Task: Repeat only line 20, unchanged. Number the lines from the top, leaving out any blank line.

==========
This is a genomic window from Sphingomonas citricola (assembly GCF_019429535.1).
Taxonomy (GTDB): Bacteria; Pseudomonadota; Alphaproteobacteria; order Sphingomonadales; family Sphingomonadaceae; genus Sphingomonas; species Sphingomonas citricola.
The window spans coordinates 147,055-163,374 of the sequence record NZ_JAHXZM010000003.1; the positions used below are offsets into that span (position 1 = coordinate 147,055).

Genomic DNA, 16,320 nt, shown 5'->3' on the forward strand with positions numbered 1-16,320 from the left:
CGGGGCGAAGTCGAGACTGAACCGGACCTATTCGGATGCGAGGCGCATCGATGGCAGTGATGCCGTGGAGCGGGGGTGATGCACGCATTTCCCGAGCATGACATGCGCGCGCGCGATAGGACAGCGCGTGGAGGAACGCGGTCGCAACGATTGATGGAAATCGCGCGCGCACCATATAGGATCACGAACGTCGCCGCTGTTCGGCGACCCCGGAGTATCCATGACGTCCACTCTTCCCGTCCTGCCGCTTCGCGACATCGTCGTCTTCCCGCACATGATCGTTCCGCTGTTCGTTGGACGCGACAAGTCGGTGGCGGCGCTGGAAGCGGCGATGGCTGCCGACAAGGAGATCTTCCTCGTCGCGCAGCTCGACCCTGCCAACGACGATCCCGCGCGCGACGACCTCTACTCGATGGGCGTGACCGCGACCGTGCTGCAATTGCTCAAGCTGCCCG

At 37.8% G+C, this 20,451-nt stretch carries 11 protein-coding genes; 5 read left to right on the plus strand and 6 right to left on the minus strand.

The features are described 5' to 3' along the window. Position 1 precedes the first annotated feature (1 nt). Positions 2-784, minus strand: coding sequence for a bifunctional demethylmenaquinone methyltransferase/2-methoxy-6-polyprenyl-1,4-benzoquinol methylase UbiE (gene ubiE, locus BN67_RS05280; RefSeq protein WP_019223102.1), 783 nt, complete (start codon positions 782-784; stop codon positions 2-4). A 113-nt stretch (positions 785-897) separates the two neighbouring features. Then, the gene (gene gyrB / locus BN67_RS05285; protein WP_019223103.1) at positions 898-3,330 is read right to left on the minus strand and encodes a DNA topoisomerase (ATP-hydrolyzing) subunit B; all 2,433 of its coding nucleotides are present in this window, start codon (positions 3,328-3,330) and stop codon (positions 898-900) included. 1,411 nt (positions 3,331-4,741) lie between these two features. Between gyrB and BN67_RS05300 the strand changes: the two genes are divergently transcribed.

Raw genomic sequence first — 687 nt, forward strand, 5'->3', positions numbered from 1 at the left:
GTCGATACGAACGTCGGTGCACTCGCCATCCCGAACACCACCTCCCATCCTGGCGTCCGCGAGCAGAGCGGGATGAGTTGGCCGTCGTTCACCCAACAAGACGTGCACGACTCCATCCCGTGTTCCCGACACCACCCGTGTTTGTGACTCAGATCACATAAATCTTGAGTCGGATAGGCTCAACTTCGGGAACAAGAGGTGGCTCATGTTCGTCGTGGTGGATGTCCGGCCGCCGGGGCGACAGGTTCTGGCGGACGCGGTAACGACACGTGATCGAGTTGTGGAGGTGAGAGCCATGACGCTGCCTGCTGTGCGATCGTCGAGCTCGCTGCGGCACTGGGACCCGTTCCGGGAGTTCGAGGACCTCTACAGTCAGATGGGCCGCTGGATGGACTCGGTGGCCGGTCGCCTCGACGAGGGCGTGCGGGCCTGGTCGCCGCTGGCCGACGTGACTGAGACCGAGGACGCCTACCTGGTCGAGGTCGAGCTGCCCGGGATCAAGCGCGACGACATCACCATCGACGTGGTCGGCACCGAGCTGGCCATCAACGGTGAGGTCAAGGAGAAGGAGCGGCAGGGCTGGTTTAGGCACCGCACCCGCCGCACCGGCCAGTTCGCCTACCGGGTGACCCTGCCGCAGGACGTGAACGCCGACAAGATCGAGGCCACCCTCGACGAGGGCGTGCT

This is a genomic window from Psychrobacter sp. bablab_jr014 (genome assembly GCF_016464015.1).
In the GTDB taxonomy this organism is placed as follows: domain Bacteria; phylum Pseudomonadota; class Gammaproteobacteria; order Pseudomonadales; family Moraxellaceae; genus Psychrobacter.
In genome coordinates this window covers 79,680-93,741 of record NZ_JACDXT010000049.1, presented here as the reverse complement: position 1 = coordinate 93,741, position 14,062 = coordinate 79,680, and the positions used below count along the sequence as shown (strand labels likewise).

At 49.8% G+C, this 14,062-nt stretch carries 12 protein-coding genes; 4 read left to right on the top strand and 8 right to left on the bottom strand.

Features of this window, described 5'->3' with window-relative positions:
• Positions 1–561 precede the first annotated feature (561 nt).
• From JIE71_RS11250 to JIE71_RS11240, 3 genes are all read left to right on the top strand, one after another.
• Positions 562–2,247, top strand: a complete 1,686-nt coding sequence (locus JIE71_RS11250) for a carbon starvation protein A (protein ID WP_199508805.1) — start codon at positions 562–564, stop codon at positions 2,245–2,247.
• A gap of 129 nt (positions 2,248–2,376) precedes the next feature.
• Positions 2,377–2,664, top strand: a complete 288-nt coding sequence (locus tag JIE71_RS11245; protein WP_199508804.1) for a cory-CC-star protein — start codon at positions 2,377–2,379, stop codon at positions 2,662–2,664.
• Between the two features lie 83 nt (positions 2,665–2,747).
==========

• Between the two features lie 83 nt (positions 2,665–2,747).